Tracker is the BeOS file system navigation and file management interface. Tracker windows present the contents of individual folders. The next section, "Playing with Files and Folders," shows you how to use Tracker windows to navigate the file system and open files and folders. After that, "Modifying Tracker Windows" explores how Tracker windows are set up and how you can modify their appearance.
When you double-click a folder or disk icon, a Tracker window opens on the screen and the contents of the folder or disk are displayed in the window.
To open a file, double-click it; double-clicking a folder will open another Tracker window. If you hold down the Option (or Windows) key when opening a folder, the old Tracker window is replaced by the new one.
Most of the operations you can perform on a file or folder are represented in the File menu.
Select an item in the Tracker window and then open the File menu and you'll see...
Find.... This opens a Find panel that lets you search for files anywhere on the system, as explained in "Finding Files and Folders" later in this chapter.
New Folder creates a new folder in this window.
Open and Open With... open the selected item. Open opens it in the item's "preferred application"--the application that can best display the data in the item. Open With... pops open a panel that lets you select some other application, as explained in "The `Open With' Window."
Get Info provides information about the item in a separate panel. See "Get Info," later in this chapter for more information on the Get Info panel.
Edit Name selects the text of the item's name so you can change it. (The text is also selected for editing when you click on a name in the Tracker window.) A name can be up to 255 characters long--anything but a forward slash ("/"). If you change your mind about renaming a file or folder while editing its name, press the Escape key to restore the original name.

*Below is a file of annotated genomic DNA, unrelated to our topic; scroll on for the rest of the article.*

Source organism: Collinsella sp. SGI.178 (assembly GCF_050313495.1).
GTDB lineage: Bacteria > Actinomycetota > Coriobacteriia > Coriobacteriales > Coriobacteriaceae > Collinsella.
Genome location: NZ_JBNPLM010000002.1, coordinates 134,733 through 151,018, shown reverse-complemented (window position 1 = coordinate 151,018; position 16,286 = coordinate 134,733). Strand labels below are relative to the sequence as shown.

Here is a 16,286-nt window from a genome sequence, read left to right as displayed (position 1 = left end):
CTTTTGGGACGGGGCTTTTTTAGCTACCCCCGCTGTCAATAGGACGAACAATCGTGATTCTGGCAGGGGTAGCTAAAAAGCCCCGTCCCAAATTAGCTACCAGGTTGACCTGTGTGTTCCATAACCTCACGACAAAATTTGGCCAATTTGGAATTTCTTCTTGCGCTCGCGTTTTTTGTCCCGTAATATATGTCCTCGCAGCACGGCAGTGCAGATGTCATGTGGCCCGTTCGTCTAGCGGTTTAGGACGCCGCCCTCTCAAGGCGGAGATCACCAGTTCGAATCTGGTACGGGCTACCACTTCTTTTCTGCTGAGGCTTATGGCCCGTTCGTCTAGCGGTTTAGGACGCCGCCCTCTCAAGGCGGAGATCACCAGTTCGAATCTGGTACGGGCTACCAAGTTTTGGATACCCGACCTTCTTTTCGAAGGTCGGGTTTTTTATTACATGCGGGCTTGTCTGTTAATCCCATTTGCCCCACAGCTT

|Do not rename the beos folder located on your BeOS partition or BeOS will no longer work.|
Duplicate makes a copy of the file in the same folder. The new file has the same name as the original, with "copy" (or "copy 2", "copy 3", etc.) added to the end.
Move to Trash moves the item to the Trash can. The item isn't actually deleted until you empty the Trash.
Move to, Copy to, and Create Link pop open cascading menus that can show the entire file hierarchy. By descending the hierarchy and choosing a folder, you can move the item, copy it, or create a link to it in the chosen folder. (See "More on Links," below, if you have questions about links.) At the top of the popped open menu you'll see a Desktop icon, as well as the partition that the item lives on. If you choose Desktop, the item will show up on the desktop.
|If you try to move a file or folder to a folder that's on another partition, the item will be copied (i.e. the original isn't removed).|
Identify tells Tracker to try to figure out what sort of file this is. Normally, you'll never have to use Identify --Tracker identifies new files as they're created or added to your system. However, it's possible to "unpack" a bundle of files in a manner that escapes Tracker's identification mechanism. If you think a file is unidentified (or misidentified), run Identify on it.
Add-Ons pops open a list of "modules" that can process the items you have selected. BeOS provides a couple of handy add-ons, as described in "Add-ons."
|You can pop open a File menu for a particular item in a Tracker window by opening the item's context menu.|
You can move items from one folder to another by dragging them into the window or onto the icon of the destination folder. If you want to copy an item rather than move it, hold down the Option (or Windows) key while you drag the item.
If you hold down the Control key when you're dragging a file or folder icon, you'll see the file options menu when you drop the icon. Choose from one of the options to create a link, move, or copy the file (or cancel).
A link is a "dummy" file that points to an actual file or folder. The link file displays the same icon that represents the real item. To show that it's a link, the link's filename is underlined. A link is a handy way to create a shortcut to a file, folder, or application that you frequently use. You can put a link anywhere, but they often live on the desktop.
Once you have a Tracker window open in front of you, you can use it to navigate or "move around" in the file system. Specifically, you can open the window's "parent" folder (ascending), or open a "child" folder (descending).